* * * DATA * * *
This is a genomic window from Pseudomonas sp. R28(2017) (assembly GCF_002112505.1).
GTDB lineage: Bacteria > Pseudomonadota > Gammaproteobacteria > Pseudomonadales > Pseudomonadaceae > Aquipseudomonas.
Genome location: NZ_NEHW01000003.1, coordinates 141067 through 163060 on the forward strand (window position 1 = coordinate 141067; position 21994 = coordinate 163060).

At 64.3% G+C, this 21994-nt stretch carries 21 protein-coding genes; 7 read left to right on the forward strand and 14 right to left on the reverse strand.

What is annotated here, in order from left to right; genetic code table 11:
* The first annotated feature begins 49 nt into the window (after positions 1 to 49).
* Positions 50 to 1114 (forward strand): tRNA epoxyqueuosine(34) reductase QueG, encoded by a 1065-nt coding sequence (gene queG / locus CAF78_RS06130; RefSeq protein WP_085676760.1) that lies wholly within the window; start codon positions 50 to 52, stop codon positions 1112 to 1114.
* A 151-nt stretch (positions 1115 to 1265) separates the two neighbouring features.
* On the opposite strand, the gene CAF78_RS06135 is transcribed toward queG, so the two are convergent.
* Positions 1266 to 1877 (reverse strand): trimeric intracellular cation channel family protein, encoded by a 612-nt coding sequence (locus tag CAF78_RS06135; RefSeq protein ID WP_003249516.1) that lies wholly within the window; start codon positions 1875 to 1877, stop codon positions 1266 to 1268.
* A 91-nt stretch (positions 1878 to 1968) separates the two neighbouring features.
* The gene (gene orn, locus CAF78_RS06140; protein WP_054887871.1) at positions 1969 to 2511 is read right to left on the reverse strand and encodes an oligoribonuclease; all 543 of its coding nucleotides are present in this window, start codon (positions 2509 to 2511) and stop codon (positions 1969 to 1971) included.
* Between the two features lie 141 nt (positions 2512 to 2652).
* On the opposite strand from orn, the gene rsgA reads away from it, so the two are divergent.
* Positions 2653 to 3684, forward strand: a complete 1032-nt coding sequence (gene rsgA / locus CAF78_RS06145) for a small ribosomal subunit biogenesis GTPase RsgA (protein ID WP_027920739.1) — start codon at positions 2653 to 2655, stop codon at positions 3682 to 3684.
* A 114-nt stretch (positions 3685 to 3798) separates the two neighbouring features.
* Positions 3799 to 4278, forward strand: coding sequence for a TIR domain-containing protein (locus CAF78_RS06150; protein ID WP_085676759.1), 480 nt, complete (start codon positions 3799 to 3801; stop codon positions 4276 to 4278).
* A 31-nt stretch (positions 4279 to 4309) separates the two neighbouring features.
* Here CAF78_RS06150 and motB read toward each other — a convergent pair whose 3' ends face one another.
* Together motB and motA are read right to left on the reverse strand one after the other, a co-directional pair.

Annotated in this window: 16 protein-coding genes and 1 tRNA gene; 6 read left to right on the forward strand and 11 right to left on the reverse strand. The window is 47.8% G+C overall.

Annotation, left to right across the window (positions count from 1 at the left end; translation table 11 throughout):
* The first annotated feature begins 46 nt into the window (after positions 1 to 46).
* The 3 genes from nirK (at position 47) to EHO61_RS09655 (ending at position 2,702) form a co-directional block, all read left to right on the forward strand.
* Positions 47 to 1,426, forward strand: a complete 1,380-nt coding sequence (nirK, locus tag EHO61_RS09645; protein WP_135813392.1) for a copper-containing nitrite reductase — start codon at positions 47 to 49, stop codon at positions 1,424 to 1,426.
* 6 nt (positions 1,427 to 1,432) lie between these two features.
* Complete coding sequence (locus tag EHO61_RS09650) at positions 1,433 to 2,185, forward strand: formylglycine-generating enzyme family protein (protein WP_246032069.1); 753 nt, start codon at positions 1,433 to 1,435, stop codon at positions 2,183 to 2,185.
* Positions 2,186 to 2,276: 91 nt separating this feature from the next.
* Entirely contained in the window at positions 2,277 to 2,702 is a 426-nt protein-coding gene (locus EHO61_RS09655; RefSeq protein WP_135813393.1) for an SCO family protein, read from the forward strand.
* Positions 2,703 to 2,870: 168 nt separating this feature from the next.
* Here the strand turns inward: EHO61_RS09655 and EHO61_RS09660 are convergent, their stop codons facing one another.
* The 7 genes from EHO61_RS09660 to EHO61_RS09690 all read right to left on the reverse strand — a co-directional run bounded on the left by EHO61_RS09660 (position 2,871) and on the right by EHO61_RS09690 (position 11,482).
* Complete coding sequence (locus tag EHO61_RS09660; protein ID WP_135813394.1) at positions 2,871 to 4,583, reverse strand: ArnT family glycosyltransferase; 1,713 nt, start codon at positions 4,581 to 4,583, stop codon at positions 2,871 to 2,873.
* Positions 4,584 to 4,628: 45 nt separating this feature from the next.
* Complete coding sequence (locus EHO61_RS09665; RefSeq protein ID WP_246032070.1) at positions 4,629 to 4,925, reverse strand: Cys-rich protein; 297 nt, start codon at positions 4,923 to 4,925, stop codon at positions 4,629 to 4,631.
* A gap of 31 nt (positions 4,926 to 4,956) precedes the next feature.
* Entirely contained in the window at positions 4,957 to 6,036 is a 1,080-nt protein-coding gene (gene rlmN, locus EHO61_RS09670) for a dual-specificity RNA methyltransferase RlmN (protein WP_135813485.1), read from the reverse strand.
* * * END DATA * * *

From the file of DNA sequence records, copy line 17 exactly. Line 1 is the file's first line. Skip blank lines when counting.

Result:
* Positions 3799 to 4278, forward strand: coding sequence for a TIR domain-containing protein (locus CAF78_RS06150; protein ID WP_085676759.1), 480 nt, complete (start codon positions 3799 to 3801; stop codon positions 4276 to 4278).